Journalists make careers out of covering the symptoms and causes of bad things that happen. Usually looking at the negative aspects of the story.
With Solutions-based storytelling, instead of identifying the worst of subjects and why they are failing, it sets out to find the story where things are working, or improving despite poverty, crime, and other challenges. It also looks at the systems that created the problem and what might be done about it.
Solutions Journalism Network
David Bornstein, co-founder of the Solutions Journalism Network cites three trends that illustrate why solutions journalism has come of age:
- the proliferation of businesses, nonprofits, and other institutions alleviating social ills
- the explosion of online information that allows people tired of negative news to avoid the mainstream media
- journalists’ desire to cover positive social change and reach more readers.
“We need new and better recipes. For society and also for journalism to thrive, it needs to be regularly highlighting with rigor new ideas and models that are showing results against our most pressing problems.” Bornstein
These are not feel-good stories. The Network began from serious concerns about the future of news.
Hardcore investigative reporting is still central to journalism’s role as a watchdog. The Network does not intend to ignore the problems facing the world, but instead to showcase the successes in tackling those problems to jump start conversations.
This is not good news for good news’ sake. Stories have to pass a threshold to qualify as solutions journalism.
At a minimum, they need to identify:
- Social ills and potential remedies to them
- They need to include the voices of people who have seen those remedies at the ground level
- They must include evidence about whether the remedies work, and report any caveats or limitations associated with them
- Journalists must obtain data that shows how a solution is working. Data inoculates reporters against charges they’re giving favorable coverage to a group because of its political affiliation.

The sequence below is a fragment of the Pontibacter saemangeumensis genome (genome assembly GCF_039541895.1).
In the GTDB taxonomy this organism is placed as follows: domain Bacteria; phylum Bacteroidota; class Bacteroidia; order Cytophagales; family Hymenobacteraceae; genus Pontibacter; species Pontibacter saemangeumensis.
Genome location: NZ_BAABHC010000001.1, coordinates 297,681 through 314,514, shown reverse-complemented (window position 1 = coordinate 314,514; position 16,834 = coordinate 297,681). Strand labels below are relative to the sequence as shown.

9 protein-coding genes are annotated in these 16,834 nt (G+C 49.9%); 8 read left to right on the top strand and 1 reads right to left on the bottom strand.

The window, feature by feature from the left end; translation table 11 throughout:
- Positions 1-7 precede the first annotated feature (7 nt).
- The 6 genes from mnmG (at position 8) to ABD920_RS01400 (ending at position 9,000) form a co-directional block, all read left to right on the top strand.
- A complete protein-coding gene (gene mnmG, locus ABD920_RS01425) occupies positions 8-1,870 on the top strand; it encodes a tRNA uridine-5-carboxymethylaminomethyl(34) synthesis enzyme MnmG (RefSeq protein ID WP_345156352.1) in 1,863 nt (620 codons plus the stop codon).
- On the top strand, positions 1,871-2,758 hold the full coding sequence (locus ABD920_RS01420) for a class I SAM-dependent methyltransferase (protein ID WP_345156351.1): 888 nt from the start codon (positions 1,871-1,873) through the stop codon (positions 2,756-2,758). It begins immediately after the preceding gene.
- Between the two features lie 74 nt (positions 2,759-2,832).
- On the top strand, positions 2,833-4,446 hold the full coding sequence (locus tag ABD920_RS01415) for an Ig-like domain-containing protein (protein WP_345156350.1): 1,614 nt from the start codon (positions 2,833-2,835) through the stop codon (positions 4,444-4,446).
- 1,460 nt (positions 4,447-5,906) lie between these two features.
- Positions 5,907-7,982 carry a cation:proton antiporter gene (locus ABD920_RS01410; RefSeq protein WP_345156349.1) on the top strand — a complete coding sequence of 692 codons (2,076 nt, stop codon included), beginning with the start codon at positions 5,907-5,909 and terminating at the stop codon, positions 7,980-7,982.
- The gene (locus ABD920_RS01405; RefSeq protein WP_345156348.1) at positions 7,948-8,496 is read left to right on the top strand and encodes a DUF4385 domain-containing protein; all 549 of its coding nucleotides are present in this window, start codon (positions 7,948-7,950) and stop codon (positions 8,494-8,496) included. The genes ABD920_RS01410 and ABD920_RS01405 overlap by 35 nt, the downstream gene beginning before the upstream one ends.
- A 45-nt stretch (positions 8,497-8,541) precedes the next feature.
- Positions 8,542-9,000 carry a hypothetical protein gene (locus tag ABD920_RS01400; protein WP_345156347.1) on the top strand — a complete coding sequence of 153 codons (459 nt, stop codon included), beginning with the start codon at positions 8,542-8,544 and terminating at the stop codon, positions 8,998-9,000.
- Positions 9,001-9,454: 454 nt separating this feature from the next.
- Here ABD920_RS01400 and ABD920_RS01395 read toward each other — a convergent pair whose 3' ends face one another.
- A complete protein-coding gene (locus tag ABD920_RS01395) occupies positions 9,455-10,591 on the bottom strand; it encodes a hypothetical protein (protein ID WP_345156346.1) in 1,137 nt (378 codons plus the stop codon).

Other organizations have attempted this, such as Peace Journalism-A group of scholars and journalists emerged in the 1960s and 1970s to challenge the conventions of news construction, and its reliance on negative references and conflict as a news value. Sociologist Johan Galtung, the driving force behind the movement, advocated for the practice of “peace journalism,” as opposed to the status quo that he called “war journalism.”
Solutions-based Storytelling for Social Awareness
Maybe there is a happy medium here.
Can journalists legitimately give readers stories that are not only positive and solution based but also give them something constructive to do?
Dan Heimpel, talking of Solutions-based Journalism for Social Change says, you will never be effective if you do not have a compendium of information to draw from and a niche specialty. Journalists should be diving deeper and paint, not only problems, but solutions and not only solutions but also ask, what are the institutional barriers to getting those solutions accomplished? The journalist must stay fair and balanced but also must have balance in the solutions.
Where Solutions Journalism gets a bit fuzzy is when the journalist urge readers to act, one way or another. Might Journalists compromise their objectivity if approaching a story with the goal of proving that a specific solution is valid?
Is it the word Journalist that is getting in the way? Could we just be Ethical Storytellers?
According to Heimpel, the vision, that you could be an advocate, might put you at a disadvantage in conveying information, but what it really does is it raises the burden of the journalists fact finding responsibilities to be sure that all points are aired. And in turn, raises the bar.
A recent survey done by the Engage News Project at the University of Texas reveled that readers of solutions stories were more likely to say that they felt inspired and wanted to learn more about the subject. Those readers also said that they were more likely to share these types of stories on social media.
One organization that is doing this is Images and Voices of Hope. IVOH believe that media can create meaningful, positive change in the world. Their global community includes journalists, documentary filmmakers, photographers, social media specialists, gamers and more. IVOH’s common thread as a nonprofit is the desire to effect positive change through their work in media. IVOH is championing a storytelling genre it calls “Restorative Narratives,” which show “how people and communities are learning to rebuild and recover in the aftermath, or midst of, difficult times.”
For Social Awareness Storytellers:
Consider these approaches:
- Interview a wide range of stakeholders, including the people enacting the solution, those directly affected, detractors, funders, academics and more.
- Look into what institutional barriers might be out there.
- Look into all sides of the problem and solution
- How does a small organization create change?
- What are the slow, systematic steps they took?
- What are the teachable lessons?
- In what ways is the cause succeeding, and in what ways is it failing?
- Dig deep
Social change is complex. Your storytelling should reflect that complexity.